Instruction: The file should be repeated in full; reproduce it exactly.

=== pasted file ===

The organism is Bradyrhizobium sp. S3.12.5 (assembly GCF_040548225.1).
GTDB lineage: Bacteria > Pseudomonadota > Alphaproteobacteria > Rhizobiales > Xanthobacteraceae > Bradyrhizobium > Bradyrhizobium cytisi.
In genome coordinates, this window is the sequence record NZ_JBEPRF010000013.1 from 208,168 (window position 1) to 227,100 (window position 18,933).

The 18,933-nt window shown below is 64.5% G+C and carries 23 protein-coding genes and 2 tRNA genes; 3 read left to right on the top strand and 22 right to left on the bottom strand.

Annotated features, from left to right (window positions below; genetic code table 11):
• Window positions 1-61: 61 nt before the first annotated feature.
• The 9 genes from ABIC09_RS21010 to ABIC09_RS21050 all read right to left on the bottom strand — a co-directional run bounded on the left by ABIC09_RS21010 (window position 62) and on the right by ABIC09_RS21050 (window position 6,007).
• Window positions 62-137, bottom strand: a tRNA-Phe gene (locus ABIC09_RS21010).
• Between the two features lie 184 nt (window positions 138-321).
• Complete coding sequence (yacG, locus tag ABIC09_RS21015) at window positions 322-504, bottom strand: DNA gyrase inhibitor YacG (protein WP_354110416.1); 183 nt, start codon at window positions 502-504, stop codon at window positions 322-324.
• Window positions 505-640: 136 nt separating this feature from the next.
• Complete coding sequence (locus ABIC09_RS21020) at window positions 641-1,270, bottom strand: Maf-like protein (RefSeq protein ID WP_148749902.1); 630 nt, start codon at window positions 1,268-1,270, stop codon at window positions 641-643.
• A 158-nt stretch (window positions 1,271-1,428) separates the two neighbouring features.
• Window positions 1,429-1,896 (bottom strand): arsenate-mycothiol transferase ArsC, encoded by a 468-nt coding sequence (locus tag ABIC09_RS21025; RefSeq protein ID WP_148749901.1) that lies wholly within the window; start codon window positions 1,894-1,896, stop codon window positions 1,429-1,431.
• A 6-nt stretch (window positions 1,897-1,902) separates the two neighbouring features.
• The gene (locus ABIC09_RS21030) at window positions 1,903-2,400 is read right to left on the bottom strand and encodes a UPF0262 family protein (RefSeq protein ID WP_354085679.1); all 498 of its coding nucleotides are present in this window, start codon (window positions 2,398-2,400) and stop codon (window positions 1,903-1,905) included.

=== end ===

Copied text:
The organism is Bradyrhizobium sp. S3.12.5 (assembly GCF_040548225.1).
GTDB lineage: Bacteria > Pseudomonadota > Alphaproteobacteria > Rhizobiales > Xanthobacteraceae > Bradyrhizobium > Bradyrhizobium cytisi.
In genome coordinates, this window is the sequence record NZ_JBEPRF010000013.1 from 208,168 (window position 1) to 227,100 (window position 18,933).

The 18,933-nt window shown below is 64.5% G+C and carries 23 protein-coding genes and 2 tRNA genes; 3 read left to right on the top strand and 22 right to left on the bottom strand.

Annotated features, from left to right (window positions below; genetic code table 11):
• Window positions 1-61: 61 nt before the first annotated feature.
• The 9 genes from ABIC09_RS21010 to ABIC09_RS21050 all read right to left on the bottom strand — a co-directional run bounded on the left by ABIC09_RS21010 (window position 62) and on the right by ABIC09_RS21050 (window position 6,007).
• Window positions 62-137, bottom strand: a tRNA-Phe gene (locus ABIC09_RS21010).
• Between the two features lie 184 nt (window positions 138-321).
• Complete coding sequence (yacG, locus tag ABIC09_RS21015) at window positions 322-504, bottom strand: DNA gyrase inhibitor YacG (protein WP_354110416.1); 183 nt, start codon at window positions 502-504, stop codon at window positions 322-324.
• Window positions 505-640: 136 nt separating this feature from the next.
• Complete coding sequence (locus ABIC09_RS21020) at window positions 641-1,270, bottom strand: Maf-like protein (RefSeq protein ID WP_148749902.1); 630 nt, start codon at window positions 1,268-1,270, stop codon at window positions 641-643.
• A 158-nt stretch (window positions 1,271-1,428) separates the two neighbouring features.
• Window positions 1,429-1,896 (bottom strand): arsenate-mycothiol transferase ArsC, encoded by a 468-nt coding sequence (locus tag ABIC09_RS21025; RefSeq protein ID WP_148749901.1) that lies wholly within the window; start codon window positions 1,894-1,896, stop codon window positions 1,429-1,431.
• A 6-nt stretch (window positions 1,897-1,902) separates the two neighbouring features.
• The gene (locus ABIC09_RS21030) at window positions 1,903-2,400 is read right to left on the bottom strand and encodes a UPF0262 family protein (RefSeq protein ID WP_354085679.1); all 498 of its coding nucleotides are present in this window, start codon (window positions 2,398-2,400) and stop codon (window positions 1,903-1,905) included.